Instead of unrealistic planning of large-scale refugee centers of the 5000 people's capacity, the Slovenian government should immediately begin preparations to set up the fence on the most complex parts of its border with Croatia and form a co-ordination group to counter the refugee wave, modeled on the body that led the war for the independence of Slovenia 1991. said in an open letter to Prime Minister Miri Cerar, the head of the parliamentary opposition and former Prime Minister Janez Jansa.

Jansa submitted his proposals to curb the migrant wave to Cerar, but also to the public, with the assertion that all his proposals Cerar have so far refused or ignored, and that it is the fault of Slovenia's recent "narrow throat" on the Balkan refugee route a large number of refugees could remain in the country, which, according to Jansa's assertions, represented a risk to national security.
Jansa, due to the alleged Cerar's readiness to obscure European migration policy, declined to attend today's session of the National Security Council, which called Cerar as well as the quotes from the letter by creating a division among the Slovenes, which in the time of a severe refugee crisis need political unity.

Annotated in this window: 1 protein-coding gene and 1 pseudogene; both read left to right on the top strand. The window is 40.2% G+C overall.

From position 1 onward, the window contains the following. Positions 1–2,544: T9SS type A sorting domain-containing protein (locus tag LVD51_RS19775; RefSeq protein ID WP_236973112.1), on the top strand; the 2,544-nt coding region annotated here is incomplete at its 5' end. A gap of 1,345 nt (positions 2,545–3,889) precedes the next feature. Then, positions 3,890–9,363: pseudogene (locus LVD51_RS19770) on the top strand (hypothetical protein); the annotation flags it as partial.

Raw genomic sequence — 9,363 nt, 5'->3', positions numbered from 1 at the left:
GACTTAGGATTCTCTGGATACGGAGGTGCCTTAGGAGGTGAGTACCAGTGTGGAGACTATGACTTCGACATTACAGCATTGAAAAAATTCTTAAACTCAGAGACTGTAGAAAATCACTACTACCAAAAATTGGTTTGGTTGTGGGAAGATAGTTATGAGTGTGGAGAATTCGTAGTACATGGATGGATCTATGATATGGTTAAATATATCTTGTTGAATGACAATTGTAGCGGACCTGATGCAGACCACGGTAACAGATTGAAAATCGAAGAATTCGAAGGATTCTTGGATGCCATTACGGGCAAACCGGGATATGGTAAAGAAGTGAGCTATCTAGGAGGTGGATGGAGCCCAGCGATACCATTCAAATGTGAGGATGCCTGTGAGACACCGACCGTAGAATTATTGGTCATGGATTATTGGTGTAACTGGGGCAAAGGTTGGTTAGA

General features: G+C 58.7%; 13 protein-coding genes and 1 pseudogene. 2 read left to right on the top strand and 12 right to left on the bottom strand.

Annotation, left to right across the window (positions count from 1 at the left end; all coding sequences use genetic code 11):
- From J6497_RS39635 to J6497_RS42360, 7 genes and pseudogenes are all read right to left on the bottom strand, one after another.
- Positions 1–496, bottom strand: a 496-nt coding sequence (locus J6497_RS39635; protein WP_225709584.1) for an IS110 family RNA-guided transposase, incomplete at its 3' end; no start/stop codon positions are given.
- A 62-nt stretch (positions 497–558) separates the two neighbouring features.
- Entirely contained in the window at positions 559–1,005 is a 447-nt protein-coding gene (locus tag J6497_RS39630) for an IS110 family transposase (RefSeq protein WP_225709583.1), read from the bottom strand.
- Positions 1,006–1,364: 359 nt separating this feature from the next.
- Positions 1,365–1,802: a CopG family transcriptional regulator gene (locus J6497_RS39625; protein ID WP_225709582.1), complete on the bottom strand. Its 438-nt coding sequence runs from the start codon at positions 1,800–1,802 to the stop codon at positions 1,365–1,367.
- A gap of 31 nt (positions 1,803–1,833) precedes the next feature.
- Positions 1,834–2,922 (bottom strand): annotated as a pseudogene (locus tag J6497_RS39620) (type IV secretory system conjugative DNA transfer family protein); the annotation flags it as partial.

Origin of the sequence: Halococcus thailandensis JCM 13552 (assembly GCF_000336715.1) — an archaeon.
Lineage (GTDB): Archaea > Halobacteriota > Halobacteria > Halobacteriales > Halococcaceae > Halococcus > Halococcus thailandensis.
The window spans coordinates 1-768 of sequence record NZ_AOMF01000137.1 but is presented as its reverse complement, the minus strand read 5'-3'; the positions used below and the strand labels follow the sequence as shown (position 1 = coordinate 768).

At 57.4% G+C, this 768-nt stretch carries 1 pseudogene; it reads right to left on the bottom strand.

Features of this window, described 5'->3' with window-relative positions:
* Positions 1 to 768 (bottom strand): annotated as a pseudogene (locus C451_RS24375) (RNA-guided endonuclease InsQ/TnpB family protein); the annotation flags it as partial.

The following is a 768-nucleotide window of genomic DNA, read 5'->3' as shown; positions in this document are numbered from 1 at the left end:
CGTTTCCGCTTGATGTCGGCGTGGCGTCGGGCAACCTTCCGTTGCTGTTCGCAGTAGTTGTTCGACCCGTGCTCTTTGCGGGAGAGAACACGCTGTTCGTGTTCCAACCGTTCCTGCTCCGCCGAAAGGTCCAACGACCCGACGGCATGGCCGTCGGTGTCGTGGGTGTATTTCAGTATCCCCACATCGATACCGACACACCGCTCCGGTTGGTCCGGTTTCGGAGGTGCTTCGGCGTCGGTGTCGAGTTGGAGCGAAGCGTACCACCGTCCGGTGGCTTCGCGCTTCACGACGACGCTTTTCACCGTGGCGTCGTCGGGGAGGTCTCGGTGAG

In his open letter to the media, Jansa stated that Cerar made the biggest mistake when he rejected his proposal to announce the establishment of a wire fence at the border with Croatia at the same time that Prime Minister Viktor Orban started to work.
Even if Slovenia did not do so, the announcement of the fence setting would be a clear signal to the refugees that they were not welcome in Slovenia and caused similar moves in Croatia, Serbia and Macedonia, and then the refugee crisis would not gain the current dimension, Janos writes.
He proposed the adoption of special measures and laws to strengthen the composition of the Slovenian police and engage the army on the border, raise salaries to soldiers and cops, and call the reserve army and police for exercises that would be capable of guarding the border.
Jansa argues, among other things, that it is not correct that Cerar denied his claims as accurate information that Germany, Austria and some other countries in Slovenia were providing timely assistance to a number of their police officers in defense of the Schengen border towards Croatia.
Therefore, the current announcement that Slovenia will get to 400 police officers from the Visegrad group and from Italy, Germany, Austria and the Netherlands is coming too late, and for the effective defense of migrants' borders, there should be at least 2000 foreign policemen, Jansa said in an open letter to Prime Minister Miri Cerar.